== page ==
They can be difficult to manually remove because of the spines and these pests latch in the grooves of the cactus. They can be removed using tweezers and brush or spray with isopropyl alcohol or apple cider vinegar diluted in water.

A barrel cactus, especially one grown at home, is susceptible to rotting. This is primarily due to wet soil and poor drainage (3).

To avoid this, follow the recommended watering regimen. Use a well-draining, porous potting medium and make sure that the pot or container has sufficient drainage holes.

Propagation and Maintenance

Ferocactus species are usually solitary, growing with a single stem that’s why they can only be propagated through seeds (2).

Flowering usually takes place when the plant is 2 to 3 years old, so seeds are not available until then and when planted, germination can take a week to 5 months, depending on external and internal factors. 

Reproducing barrel cacti takes perseverance but the resulting plant and blooms are definitely rewarding.

There are few clustering species like F. robustus and F. glaucescens that produce clusters and these types can be suitably propagated using the rooted offsets. When dealing with cactus, make sure to wear the proper protective equipment to avoid injury to yourself and the plant.

Once in 2 or 3 years, it is recommended to repot a barrel cactus. This is to make sure that the soil remains airy and the roots able to breathe. Indoor cacti being irrigated with tap water are prone to mineral build up in the soil over time so repotting avoids the harm in this deposit.

Fertilizer application on a Ferocactus should be performed during the growing season. A balanced 10-10-10 fertilizer diluted to ¼ strength will boost the plant’s overall growth and keep it thriving (4).

Popular Species of Barrel Cactus

K. grusonii, Golden Barrel Cactus

Kroenleinia grusonii, also known as the golden barrel cactus, is a species of barrel cactus native to east-central Mexico. The stem is pale green and heavily ribbed with numerous areoles sprouting sharp radial spines. The plant can grow up to 3.3 feet (1 m) in height and diameter.

F. emoryi subsp. rectispinus, Long-spined Barrel Cactus

An apt name for this Ferocactus, it boasts long red spines all over a barrel-shaped stem reaching up to 10 inches (25 cm) in length. In summer, this great plant produces elegant large pale yellow flowers.

F. wislizenii, Compass Cactus

The Fishhook Barrel Cactus is stout and slow-growing and becomes columnar as it matures. Its defined ribs revolve about as the stem elongates and the plant is covered in reddish curved spines, hooked at the tip. The fishhook barrel cactus flowers vary in color from red to bright yellow to orange.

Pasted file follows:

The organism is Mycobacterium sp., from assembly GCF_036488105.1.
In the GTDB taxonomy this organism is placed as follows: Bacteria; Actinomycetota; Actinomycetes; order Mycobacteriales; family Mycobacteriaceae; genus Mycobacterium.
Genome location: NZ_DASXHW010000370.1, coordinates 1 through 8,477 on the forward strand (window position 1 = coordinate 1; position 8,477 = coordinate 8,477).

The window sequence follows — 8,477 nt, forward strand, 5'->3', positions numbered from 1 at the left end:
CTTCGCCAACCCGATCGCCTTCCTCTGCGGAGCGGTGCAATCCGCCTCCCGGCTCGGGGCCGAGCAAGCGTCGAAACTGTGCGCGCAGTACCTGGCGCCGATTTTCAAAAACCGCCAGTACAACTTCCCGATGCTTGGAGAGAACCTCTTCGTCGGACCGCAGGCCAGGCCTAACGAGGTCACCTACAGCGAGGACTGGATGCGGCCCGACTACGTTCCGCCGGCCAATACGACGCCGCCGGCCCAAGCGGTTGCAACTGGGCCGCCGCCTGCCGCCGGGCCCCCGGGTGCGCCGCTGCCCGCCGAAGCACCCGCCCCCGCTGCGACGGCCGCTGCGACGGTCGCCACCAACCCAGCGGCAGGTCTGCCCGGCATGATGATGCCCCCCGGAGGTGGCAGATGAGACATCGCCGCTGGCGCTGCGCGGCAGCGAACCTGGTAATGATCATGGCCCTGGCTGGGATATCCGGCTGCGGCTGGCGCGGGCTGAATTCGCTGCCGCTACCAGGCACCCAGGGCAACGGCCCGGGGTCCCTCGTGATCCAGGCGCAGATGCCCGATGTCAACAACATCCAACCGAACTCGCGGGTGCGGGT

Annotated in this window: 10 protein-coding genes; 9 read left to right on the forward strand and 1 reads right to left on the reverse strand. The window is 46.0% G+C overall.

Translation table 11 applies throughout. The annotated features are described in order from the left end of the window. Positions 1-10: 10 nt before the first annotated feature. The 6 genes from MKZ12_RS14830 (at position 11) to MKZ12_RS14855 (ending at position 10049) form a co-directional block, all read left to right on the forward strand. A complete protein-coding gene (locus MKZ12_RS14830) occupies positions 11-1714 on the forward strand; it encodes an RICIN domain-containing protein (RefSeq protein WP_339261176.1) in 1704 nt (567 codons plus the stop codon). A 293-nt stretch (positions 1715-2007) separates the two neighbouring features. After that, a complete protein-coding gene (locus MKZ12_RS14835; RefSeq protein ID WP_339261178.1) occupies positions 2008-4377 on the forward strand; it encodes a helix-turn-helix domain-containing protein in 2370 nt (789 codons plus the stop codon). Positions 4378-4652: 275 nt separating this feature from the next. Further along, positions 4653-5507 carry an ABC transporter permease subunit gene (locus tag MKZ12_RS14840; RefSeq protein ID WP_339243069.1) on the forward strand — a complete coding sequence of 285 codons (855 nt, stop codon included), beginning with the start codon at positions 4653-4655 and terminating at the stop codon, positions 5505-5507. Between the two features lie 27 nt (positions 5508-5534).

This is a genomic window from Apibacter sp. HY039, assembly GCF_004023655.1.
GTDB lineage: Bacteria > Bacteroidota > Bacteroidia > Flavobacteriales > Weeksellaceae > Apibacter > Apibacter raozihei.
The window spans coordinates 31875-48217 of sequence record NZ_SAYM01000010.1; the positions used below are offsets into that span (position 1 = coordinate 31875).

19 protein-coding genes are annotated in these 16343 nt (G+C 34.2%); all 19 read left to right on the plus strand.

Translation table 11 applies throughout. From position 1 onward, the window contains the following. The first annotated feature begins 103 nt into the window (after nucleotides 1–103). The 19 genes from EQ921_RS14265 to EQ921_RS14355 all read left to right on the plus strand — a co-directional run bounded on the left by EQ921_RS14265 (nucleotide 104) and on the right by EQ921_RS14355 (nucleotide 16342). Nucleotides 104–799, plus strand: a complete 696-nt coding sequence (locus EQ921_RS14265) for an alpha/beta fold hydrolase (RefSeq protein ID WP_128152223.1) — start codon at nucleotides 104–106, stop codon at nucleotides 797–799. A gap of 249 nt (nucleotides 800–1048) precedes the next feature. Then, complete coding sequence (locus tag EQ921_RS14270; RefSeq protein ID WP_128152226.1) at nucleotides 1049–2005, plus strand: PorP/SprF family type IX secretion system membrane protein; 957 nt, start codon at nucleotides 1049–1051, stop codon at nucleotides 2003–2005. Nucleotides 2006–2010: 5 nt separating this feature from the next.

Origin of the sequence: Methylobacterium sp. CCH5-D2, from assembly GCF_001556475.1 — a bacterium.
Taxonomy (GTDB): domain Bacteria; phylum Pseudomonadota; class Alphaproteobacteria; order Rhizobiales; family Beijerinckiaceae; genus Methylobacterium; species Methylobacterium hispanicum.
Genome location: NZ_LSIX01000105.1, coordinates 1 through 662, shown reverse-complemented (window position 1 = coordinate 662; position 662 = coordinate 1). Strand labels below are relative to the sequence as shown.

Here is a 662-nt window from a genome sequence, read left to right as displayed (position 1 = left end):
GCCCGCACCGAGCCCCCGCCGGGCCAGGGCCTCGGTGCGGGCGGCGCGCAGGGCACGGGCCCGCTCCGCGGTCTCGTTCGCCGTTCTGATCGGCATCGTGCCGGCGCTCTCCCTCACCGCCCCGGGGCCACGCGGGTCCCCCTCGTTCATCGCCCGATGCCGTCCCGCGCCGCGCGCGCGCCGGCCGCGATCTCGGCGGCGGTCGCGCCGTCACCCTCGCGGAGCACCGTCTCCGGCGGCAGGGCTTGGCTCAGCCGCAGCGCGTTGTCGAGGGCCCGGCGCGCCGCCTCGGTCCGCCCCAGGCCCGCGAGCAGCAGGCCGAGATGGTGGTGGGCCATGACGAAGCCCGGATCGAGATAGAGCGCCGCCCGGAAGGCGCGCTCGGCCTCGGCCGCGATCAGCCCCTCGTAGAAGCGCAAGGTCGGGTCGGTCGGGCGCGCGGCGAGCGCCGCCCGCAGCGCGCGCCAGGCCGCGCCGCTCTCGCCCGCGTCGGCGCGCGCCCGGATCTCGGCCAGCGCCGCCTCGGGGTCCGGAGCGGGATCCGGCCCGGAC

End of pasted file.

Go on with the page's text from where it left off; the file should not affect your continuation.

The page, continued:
F. cylindraceus, California Barrel Cactus

The F. cylindraceus, or California Barrel Cactus, presents a visually striking appearance with its cylindrical shape with deeply grooved ribs and vibrant yellow to orange spines. Its architectural beauty is complemented by the emergence of colorful funnel-shaped flowers during the late spring to early summer months.


What kills barrel cactus?

Overwatering cacti is a common cause of death for barrel cacti, as it can lead to root rot. Additionally, extreme temperatures, fungal infections, or physical damage can also harm barrel cactus.

How do I get my barrel cactus to bloom?

To encourage blooming in barrel cactus, ensure they receive plenty of sunlight and provide a well-draining soil mix. Additionally, stressors like slight underwatering or temperature fluctuations can sometimes trigger flowering.

Do barrel cactus grow fast?

No, Barrel cactus typically grow slowly, especially in comparison to other types of cacti. Growth rates can vary depending on environmental conditions such as temperature, sunlight, and soil quality.

How often should you water a barrel cactus?

Barrel cactus are drought tolerant plants that store water in their swollen stems. Water your cactus sparingly, allowing the soil to dry out completely between waterings. Watering every 2-4 weeks during the growing season should be sufficient.

What is the lifespan of a barrel cactus?

Barrel cacti are long-lived plants, with lifespans ranging from 50 to over 100 years or more under suitable growing conditions. Proper care and maintenance can help ensure the longevity of barrel cactus in cultivation.

Up next: How to Care for Golden Barrel Cactus (Echinocactus grusonii)


Reference List:

(1) Gauna, F. Barrel Cactus (Ferocactus sp., Britt & Rose). United States Department of Agriculture. 2020. (online)

(2) Ferocactus wislizeni. Arizona State University. 2020. (online)

(3) Bailey, F. & Allaway, Z. Practical Cactus and Succulent Book. Penguin. 2019. P. 224.

(4) Matthews, R. Ferocactus wislizeni. 1994. Fire Effects Information System, USDA. (online)


*image by Dynamoland/depositphotos

Scroll to Top